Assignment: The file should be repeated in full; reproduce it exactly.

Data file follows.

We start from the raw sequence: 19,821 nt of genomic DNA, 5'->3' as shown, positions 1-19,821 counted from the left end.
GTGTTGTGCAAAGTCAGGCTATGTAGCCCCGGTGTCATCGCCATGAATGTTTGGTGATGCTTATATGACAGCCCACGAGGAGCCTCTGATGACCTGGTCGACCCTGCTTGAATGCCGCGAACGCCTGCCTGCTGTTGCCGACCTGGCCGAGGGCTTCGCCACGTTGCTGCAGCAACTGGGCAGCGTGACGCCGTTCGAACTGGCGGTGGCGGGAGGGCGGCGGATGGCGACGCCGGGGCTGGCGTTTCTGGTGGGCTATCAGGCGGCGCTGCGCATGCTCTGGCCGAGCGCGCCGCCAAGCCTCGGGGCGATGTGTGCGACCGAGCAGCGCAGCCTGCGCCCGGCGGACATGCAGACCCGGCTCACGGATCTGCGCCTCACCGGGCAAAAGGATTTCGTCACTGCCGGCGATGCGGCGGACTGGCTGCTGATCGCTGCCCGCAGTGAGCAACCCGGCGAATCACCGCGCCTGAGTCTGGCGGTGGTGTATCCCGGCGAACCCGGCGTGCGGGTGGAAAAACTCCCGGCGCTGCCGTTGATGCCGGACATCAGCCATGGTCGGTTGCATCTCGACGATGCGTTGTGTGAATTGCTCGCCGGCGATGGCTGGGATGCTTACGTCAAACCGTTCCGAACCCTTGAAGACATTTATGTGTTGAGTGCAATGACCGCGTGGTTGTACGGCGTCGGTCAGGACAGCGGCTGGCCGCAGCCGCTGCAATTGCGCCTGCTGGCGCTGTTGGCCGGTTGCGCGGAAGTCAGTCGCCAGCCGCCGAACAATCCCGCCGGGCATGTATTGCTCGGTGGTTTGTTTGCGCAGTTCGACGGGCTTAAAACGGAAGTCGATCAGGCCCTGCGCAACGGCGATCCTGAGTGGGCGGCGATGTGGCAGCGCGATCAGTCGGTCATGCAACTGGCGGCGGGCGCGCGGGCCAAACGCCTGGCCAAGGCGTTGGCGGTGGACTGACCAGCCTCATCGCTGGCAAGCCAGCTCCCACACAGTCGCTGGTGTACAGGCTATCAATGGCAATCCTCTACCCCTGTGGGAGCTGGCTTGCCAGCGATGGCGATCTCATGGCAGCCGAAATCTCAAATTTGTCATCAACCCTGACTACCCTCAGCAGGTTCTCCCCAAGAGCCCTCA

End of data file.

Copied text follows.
We start from the raw sequence: 19,821 nt of genomic DNA, 5'->3' as shown, positions 1-19,821 counted from the left end.
GTGTTGTGCAAAGTCAGGCTATGTAGCCCCGGTGTCATCGCCATGAATGTTTGGTGATGCTTATATGACAGCCCACGAGGAGCCTCTGATGACCTGGTCGACCCTGCTTGAATGCCGCGAACGCCTGCCTGCTGTTGCCGACCTGGCCGAGGGCTTCGCCACGTTGCTGCAGCAACTGGGCAGCGTGACGCCGTTCGAACTGGCGGTGGCGGGAGGGCGGCGGATGGCGACGCCGGGGCTGGCGTTTCTGGTGGGCTATCAGGCGGCGCTGCGCATGCTCTGGCCGAGCGCGCCGCCAAGCCTCGGGGCGATGTGTGCGACCGAGCAGCGCAGCCTGCGCCCGGCGGACATGCAGACCCGGCTCACGGATCTGCGCCTCACCGGGCAAAAGGATTTCGTCACTGCCGGCGATGCGGCGGACTGGCTGCTGATCGCTGCCCGCAGTGAGCAACCCGGCGAATCACCGCGCCTGAGTCTGGCGGTGGTGTATCCCGGCGAACCCGGCGTGCGGGTGGAAAAACTCCCGGCGCTGCCGTTGATGCCGGACATCAGCCATGGTCGGTTGCATCTCGACGATGCGTTGTGTGAATTGCTCGCCGGCGATGGCTGGGATGCTTACGTCAAACCGTTCCGAACCCTTGAAGACATTTATGTGTTGAGTGCAATGACCGCGTGGTTGTACGGCGTCGGTCAGGACAGCGGCTGGCCGCAGCCGCTGCAATTGCGCCTGCTGGCGCTGTTGGCCGGTTGCGCGGAAGTCAGTCGCCAGCCGCCGAACAATCCCGCCGGGCATGTATTGCTCGGTGGTTTGTTTGCGCAGTTCGACGGGCTTAAAACGGAAGTCGATCAGGCCCTGCGCAACGGCGATCCTGAGTGGGCGGCGATGTGGCAGCGCGATCAGTCGGTCATGCAACTGGCGGCGGGCGCGCGGGCCAAACGCCTGGCCAAGGCGTTGGCGGTGGACTGACCAGCCTCATCGCTGGCAAGCCAGCTCCCACACAGTCGCTGGTGTACAGGCTATCAATGGCAATCCTCTACCCCTGTGGGAGCTGGCTTGCCAGCGATGGCGATCTCATGGCAGCCGAAATCTCAAATTTGTCATCAACCCTGACTACCCTCAGCAGGTTCTCCCCAAGAGCCCTCA